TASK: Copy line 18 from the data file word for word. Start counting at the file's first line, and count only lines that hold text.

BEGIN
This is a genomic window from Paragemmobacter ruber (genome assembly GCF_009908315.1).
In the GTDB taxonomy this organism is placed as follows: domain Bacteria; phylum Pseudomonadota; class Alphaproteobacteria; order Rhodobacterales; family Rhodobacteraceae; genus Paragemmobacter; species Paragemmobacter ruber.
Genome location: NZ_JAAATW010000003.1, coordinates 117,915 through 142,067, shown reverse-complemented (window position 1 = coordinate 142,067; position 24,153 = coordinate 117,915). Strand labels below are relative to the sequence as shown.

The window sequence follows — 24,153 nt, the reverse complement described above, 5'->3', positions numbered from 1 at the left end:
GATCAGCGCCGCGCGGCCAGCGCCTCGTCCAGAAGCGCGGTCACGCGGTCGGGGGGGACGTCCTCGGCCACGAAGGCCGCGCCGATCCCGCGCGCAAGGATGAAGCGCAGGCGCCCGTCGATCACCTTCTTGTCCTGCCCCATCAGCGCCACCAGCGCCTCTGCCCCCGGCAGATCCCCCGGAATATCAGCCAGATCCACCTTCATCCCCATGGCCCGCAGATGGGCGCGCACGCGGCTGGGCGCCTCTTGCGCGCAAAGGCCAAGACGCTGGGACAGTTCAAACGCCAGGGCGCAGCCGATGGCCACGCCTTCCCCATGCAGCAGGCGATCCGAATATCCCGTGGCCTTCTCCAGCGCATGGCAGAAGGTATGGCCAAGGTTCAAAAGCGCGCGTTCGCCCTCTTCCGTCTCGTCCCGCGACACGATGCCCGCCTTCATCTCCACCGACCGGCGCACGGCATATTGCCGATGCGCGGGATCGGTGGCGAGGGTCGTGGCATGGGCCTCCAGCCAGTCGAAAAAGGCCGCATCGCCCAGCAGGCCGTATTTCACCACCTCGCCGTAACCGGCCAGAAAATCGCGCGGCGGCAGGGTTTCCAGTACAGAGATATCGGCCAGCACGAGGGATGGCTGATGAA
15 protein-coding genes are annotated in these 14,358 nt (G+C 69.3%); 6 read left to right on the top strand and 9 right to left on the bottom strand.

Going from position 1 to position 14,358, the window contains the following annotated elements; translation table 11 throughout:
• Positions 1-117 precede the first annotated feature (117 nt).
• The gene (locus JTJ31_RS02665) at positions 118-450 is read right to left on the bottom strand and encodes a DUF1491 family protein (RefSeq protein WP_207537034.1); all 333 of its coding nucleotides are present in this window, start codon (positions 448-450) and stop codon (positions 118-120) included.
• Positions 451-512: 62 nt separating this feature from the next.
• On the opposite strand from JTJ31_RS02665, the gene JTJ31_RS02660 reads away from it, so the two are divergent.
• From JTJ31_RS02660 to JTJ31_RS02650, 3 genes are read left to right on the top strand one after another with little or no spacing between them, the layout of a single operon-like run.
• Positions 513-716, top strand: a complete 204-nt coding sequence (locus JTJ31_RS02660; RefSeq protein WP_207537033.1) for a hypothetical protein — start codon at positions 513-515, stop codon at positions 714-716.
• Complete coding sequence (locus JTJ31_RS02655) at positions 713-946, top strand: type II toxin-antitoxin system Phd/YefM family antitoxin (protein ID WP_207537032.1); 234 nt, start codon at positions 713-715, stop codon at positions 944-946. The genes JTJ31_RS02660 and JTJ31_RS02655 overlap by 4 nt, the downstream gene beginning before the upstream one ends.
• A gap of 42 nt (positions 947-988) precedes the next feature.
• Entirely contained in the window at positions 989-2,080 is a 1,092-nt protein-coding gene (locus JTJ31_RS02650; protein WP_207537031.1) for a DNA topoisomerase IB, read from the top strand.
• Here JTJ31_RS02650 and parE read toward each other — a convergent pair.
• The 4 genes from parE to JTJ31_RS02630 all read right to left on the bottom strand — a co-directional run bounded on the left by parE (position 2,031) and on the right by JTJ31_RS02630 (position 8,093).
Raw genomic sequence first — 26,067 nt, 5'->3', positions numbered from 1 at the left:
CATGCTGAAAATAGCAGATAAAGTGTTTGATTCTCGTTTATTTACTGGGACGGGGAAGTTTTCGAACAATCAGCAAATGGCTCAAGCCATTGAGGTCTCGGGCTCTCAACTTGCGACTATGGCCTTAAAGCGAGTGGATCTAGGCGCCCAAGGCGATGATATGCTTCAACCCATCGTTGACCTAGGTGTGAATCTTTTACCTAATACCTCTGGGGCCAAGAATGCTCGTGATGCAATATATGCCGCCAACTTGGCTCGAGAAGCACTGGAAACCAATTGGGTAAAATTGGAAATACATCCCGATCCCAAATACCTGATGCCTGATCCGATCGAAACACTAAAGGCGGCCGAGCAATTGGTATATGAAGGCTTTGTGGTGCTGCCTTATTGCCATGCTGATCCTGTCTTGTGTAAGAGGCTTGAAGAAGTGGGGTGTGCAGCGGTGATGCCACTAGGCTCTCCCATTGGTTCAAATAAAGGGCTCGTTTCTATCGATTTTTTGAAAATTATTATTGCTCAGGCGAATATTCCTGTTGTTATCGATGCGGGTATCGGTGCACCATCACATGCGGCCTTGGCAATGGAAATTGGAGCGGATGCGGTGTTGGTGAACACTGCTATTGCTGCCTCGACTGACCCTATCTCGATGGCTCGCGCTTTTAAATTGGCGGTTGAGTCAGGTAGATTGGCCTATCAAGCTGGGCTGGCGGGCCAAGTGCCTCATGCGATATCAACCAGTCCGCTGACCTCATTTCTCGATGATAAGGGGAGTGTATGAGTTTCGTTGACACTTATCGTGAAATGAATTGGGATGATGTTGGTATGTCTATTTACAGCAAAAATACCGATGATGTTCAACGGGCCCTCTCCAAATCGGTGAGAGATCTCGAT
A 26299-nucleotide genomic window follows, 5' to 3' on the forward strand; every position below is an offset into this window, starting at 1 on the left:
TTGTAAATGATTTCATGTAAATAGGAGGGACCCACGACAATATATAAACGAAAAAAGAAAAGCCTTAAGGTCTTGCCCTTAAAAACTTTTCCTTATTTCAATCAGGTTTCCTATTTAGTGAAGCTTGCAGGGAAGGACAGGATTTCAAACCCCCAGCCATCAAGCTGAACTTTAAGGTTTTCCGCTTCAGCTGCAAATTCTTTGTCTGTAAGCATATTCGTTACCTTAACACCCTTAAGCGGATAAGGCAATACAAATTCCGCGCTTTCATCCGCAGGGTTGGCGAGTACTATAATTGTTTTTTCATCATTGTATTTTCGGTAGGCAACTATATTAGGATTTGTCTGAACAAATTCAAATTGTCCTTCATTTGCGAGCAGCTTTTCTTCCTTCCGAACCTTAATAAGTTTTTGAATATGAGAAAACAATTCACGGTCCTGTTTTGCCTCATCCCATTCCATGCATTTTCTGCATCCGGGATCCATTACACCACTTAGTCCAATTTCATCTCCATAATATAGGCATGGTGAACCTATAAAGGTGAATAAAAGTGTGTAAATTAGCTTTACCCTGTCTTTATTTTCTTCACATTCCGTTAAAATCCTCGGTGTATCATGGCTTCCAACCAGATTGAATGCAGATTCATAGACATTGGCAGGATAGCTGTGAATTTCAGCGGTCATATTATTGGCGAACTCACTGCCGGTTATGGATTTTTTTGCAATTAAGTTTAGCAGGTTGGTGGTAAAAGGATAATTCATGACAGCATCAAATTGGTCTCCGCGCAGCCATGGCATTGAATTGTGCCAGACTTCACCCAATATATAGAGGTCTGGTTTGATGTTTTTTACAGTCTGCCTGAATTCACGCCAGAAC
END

• The 4 genes from parE to JTJ31_RS02630 all read right to left on the bottom strand — a co-directional run bounded on the left by parE (position 2,031) and on the right by JTJ31_RS02630 (position 8,093).